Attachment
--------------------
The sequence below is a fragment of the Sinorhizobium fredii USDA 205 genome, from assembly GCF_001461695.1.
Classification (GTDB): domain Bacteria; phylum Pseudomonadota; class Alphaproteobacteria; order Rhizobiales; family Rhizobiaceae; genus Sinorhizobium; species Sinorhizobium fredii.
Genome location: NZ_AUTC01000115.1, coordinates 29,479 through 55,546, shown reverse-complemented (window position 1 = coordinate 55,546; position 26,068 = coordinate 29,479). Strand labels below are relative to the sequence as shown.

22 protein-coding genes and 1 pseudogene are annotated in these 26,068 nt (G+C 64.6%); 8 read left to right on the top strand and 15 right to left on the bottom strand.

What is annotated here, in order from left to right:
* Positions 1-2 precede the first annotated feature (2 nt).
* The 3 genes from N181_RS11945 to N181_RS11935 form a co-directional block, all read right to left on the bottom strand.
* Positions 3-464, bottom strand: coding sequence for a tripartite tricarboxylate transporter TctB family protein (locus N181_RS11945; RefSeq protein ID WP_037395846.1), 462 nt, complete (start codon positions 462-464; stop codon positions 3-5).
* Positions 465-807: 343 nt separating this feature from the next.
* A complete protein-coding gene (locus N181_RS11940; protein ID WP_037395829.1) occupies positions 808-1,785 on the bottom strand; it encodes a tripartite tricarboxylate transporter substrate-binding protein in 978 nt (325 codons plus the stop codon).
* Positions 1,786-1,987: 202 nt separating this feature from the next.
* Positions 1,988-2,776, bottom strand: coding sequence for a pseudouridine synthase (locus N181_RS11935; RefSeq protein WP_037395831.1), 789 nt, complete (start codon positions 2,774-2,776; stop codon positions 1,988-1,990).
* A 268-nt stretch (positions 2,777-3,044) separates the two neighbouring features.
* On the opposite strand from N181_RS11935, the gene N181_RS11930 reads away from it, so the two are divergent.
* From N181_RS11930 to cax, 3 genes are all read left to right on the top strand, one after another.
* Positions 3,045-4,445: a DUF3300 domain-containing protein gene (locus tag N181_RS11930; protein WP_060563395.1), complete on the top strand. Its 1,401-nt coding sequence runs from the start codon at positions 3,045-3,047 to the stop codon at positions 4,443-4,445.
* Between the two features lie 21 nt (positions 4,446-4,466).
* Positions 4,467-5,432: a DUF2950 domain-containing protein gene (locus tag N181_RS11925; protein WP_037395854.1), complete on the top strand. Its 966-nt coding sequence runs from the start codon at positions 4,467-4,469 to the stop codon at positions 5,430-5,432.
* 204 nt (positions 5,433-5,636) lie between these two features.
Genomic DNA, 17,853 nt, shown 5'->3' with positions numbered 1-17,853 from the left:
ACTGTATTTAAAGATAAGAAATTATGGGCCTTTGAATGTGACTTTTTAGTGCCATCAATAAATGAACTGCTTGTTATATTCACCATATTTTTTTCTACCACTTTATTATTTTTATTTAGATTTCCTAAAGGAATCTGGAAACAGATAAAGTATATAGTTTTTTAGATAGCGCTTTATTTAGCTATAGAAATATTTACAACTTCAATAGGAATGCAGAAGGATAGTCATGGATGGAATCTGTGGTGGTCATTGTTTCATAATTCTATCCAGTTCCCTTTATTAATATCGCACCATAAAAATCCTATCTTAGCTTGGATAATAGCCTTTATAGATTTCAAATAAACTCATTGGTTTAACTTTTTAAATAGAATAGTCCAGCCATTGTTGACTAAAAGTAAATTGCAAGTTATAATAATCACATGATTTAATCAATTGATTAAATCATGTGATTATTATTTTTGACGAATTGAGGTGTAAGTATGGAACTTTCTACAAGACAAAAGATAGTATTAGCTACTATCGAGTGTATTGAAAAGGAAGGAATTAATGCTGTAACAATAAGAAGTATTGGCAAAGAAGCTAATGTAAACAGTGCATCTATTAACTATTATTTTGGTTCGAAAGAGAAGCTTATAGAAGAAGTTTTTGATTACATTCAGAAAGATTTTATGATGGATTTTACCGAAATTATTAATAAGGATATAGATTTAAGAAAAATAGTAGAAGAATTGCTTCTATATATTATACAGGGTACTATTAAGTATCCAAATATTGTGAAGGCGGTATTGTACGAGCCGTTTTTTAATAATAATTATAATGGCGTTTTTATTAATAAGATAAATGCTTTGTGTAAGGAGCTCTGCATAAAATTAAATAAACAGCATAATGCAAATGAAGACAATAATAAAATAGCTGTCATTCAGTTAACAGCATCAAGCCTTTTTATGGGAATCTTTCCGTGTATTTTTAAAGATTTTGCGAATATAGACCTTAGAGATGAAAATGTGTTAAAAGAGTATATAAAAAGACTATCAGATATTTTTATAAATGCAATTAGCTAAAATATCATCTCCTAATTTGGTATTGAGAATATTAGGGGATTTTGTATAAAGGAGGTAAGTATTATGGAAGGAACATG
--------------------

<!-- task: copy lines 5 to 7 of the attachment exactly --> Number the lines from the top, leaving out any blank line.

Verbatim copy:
What is annotated here, in order from left to right:
* Positions 1-2 precede the first annotated feature (2 nt).
* The 3 genes from N181_RS11945 to N181_RS11935 form a co-directional block, all read right to left on the bottom strand.